Birding · River/Creek · Swimming · Views
A U.S. Fee and Day Use area.
This site is rich with mining history. The trail got its name from a 4-inch steel pipe, then an 18-inch steel pipe that was suspended from the canyon walls starting about three miles upstream (Whitewater Canyon) where the water source was reliable. Workers that maintained the pipeline found some parts of the line similar to a catwalk... There was a lot of exposure, so confidence with heights and good balance was a must to work on the pipeline.
The first half mile of Catwalk National Recreation Trail
was recently reconstructed to meet American Disability Act (ADA) after a flash flood wiped out much of the elevated catwalk trail. Now it's wheelchair accessible to the end of the reconstructed trail, about 0.5 miles one-way.
If the curious cat in you wants more, at the end of the reconstructed catwalk, drop down to the stream bed and follow the sometimes visible old trail. Some portions that are elevated (catwalk), and others a singletrack trail, but all parts no longer maintained. You are on your own to figure how to wander up the stream. If you don't want to get your feet wet, Hmmmm, that darn cat theme again?... then climbing with a bit of exposure is required to follow the old elevated pipeline route.
Need to Know
This is a U.S. Fee Area.
It would be difficult to keep a running pace on most of the trail, except for the short catwalk segment.
Begin the run with a brief review of the information and warning signs at the trailhead. The area close to the trailhead has numerous picnic areas dispersed in the canyon.
After a short distance to a steel bridge, choose the ADA Catwalk National Recreation Trail Alternate
by crossing the bridge, or remain on the trail and get a bit more exposure to steep grades and a narrower trail. The two trails quickly merge in the canyon on the elevated catwalk trail.
The reconstructed catwalk trail ends at a half mile. Drop down to the riverbed and begin running upstream. Look for the sections of the trail that still remain. Some segments are washed out, and it's necessary to drop down to the stream bed to continue. The trail crosses Whitewater Creek once. Depending on the amount of water, wade, hop, or find a log to cross.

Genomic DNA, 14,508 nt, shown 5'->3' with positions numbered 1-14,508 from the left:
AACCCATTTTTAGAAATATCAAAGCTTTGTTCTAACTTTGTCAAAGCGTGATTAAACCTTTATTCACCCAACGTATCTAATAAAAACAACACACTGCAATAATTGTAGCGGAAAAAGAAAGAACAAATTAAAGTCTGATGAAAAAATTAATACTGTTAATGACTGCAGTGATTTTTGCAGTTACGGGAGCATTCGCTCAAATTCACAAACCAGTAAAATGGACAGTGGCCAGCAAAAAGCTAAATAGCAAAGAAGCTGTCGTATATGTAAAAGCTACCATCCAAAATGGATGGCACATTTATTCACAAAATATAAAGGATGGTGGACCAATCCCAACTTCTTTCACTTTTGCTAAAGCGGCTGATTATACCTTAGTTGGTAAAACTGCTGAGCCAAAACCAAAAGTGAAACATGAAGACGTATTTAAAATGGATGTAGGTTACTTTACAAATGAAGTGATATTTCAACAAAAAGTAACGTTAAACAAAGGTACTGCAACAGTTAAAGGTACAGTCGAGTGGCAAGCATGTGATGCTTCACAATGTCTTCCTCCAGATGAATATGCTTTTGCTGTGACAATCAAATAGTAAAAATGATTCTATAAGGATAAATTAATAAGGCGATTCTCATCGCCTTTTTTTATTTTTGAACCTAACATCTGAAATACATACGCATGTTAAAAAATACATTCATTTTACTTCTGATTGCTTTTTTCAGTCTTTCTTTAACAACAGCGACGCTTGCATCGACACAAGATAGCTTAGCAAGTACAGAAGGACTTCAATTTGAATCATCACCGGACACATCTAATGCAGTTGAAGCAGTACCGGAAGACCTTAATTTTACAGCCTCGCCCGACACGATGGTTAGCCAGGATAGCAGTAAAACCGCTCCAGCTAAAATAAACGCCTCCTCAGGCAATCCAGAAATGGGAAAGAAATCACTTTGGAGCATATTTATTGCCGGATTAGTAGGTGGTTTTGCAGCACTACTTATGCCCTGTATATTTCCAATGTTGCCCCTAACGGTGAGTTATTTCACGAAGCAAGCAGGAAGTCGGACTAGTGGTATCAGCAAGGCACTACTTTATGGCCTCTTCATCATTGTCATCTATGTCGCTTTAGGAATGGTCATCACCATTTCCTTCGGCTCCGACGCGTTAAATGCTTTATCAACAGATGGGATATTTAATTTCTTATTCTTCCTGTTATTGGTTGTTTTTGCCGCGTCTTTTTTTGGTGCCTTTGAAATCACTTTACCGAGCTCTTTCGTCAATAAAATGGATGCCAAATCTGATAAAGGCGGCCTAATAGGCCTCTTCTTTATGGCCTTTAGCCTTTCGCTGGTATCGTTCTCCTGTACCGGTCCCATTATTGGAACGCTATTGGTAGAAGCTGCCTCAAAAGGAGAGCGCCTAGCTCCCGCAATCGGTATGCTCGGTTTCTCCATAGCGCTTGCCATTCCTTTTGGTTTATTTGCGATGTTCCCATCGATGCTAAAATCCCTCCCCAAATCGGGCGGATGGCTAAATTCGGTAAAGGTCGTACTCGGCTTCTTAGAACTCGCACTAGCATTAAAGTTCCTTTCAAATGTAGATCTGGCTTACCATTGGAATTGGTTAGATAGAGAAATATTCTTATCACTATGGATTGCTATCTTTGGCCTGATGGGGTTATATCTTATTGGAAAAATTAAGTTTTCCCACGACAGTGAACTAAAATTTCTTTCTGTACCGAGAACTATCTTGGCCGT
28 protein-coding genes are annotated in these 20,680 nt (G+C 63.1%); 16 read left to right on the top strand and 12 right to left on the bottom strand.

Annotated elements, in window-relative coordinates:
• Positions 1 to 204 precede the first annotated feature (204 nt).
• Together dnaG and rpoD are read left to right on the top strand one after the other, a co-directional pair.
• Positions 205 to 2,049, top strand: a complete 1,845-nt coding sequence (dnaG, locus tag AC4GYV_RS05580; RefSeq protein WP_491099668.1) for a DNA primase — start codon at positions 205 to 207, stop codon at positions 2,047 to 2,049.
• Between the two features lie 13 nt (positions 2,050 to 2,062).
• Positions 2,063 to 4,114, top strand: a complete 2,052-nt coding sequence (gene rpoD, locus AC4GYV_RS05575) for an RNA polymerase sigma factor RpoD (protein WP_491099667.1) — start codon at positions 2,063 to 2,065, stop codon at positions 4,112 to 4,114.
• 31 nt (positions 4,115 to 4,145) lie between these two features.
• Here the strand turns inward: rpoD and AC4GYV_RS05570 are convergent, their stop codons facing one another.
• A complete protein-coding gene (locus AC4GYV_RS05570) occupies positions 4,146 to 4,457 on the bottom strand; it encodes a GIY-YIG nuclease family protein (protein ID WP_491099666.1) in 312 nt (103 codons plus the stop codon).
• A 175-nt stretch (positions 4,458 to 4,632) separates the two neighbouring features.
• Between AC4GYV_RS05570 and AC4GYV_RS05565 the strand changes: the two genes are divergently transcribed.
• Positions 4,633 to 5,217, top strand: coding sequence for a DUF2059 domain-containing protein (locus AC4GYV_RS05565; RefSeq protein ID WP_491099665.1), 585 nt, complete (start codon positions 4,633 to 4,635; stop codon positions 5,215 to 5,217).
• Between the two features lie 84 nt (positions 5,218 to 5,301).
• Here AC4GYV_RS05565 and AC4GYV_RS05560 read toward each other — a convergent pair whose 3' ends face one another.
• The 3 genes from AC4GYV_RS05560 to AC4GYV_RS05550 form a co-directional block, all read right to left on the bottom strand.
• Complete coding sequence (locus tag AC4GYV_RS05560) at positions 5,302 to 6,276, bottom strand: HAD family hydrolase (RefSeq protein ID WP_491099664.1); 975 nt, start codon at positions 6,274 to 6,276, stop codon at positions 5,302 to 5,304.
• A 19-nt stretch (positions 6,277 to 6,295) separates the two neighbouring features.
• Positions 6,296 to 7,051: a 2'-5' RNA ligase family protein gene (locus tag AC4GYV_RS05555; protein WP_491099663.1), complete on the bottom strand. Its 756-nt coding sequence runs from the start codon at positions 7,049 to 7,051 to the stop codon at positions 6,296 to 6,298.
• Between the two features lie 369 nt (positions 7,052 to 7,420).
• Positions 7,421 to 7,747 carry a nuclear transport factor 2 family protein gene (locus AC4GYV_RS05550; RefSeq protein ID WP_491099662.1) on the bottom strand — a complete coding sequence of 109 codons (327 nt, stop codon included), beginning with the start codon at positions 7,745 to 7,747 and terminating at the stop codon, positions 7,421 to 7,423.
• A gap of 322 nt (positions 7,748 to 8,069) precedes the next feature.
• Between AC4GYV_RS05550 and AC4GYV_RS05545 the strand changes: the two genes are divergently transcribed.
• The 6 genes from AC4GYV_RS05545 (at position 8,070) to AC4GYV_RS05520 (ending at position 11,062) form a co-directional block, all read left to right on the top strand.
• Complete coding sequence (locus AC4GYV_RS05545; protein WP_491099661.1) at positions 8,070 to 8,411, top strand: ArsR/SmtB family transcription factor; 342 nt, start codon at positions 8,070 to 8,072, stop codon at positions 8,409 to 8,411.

As you wander up the creek, notice the evidence of steel anchors used to attach the pipelines to the walls of the canyon.
Eventually, climb out of the stream bed and find a trail intersection Gold Dust Trail #41. This is where the canyon opens up a bit and the trail is much easier to follow, although the trail does not appear to be maintained. Follow the trail up the creek to experience a remarkable diversity of plants and trees. The trail is marked with flagging and a few cairns.
The last segment appears to be an old roadbed, perhaps used to haul supplies to construct the pipeline from the upper segment of the canyon. I turned around at a large washout stream bed. Clearly there is plenty more canyon to explore for the curious cat.
Flora & Fauna
The upper canyon is a cool arboretum. Juniper, Douglas Fir, Ponderosa Pine, Sycamore trees, Pinion trees, Oak, and Live Oak all thrive there, along with bunch grass, a variety of cactus and succulents, and other unknown shrubs and forbs.
History & Background
This site was used for gold and silver mining. The catwalk trail was originally a pipeline attached to the canyon walls used to transport water for mining activities.
Shared By: Matt Freeman